Quality Care in U.S. Hospitals: Good, Bad, or Improving?


Quality Care in U.S. Hospitals: Good, Bad, or Improving? Quality of care in hospitals and other health centers across the United States has shown improvements over the past eight years, a national health care accrediting organization revealed.

According to a report from Businessweek, The Joint Commission found that there is a big improvement on US hospitals in caring for patients with heart attack, pneumonia, surgery and children’s asthma.

Their findings in their annual rating activity shows that the care result for children’s asthma increased from 70.7 percent in 2007 to 88.1 percent in 2009; pneumonia care result rose from 72.4 percent in 2002 to 92.9 percent in 2009; surgical care result improved from 77.4 percent in 2004 to 95.8 percent in 2009.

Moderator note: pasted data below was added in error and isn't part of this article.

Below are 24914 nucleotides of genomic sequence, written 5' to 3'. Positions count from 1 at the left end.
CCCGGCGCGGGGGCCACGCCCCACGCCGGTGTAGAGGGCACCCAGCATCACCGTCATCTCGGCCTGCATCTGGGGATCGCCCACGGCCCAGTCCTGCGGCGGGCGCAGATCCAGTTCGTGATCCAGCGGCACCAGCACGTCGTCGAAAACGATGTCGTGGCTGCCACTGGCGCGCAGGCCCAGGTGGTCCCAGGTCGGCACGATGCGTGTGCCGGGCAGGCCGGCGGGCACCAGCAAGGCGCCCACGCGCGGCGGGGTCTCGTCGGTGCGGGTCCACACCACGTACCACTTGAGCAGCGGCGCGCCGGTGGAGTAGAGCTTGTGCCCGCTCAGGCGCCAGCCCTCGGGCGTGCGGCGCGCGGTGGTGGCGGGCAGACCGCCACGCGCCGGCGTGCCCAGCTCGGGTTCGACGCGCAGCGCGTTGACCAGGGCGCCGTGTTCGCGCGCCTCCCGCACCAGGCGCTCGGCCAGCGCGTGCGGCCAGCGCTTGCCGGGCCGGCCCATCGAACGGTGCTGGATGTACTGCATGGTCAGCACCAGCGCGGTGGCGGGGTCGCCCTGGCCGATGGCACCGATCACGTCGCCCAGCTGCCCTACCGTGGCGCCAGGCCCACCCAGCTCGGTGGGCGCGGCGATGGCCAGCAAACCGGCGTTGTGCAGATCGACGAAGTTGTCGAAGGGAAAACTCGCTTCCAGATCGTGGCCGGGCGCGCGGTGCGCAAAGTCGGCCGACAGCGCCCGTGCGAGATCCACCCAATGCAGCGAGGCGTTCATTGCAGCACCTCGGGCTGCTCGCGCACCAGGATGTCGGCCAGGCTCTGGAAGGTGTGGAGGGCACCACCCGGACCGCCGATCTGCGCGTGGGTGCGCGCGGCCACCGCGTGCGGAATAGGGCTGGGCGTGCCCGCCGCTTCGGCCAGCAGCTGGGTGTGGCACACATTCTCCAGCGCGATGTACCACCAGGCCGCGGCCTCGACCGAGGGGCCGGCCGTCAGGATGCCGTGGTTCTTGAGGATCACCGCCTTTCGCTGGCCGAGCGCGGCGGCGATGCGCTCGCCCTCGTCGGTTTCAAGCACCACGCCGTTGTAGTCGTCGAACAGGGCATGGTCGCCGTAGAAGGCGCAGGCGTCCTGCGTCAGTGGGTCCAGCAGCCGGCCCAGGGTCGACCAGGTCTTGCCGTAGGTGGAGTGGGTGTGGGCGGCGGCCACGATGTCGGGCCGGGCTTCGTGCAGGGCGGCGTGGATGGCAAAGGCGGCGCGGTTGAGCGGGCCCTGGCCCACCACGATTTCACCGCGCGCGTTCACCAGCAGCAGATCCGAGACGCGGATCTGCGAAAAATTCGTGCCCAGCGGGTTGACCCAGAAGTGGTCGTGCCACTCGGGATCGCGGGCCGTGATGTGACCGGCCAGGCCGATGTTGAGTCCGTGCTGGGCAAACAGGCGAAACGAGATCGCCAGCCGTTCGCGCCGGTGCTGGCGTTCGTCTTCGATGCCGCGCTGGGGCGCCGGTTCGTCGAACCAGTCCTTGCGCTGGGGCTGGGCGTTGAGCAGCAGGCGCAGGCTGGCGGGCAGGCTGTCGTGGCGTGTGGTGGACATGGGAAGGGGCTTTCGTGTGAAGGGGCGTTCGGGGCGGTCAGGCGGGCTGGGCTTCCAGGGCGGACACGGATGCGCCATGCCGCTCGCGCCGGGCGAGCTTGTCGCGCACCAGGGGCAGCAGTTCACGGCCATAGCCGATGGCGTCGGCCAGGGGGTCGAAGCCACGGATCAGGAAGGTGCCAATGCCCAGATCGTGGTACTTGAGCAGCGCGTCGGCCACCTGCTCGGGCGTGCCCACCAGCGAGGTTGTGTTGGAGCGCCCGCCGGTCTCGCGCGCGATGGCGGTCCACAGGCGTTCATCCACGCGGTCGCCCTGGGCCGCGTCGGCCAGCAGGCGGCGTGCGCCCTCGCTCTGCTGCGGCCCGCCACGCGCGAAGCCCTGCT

And the overall use of evidence-based measures increased from 81.8 percent in 2002 to 95.4 percent in 2009.

Quality Care in U.S. Hospitals: Good Bad or Improving?

Dr. Mark Chassin, President of The Joint Commission said on a news release that the hospitals devoted enormous resources and energy to improve their clinical processes. However, the report states that improvements are still needed in some areas of quality care.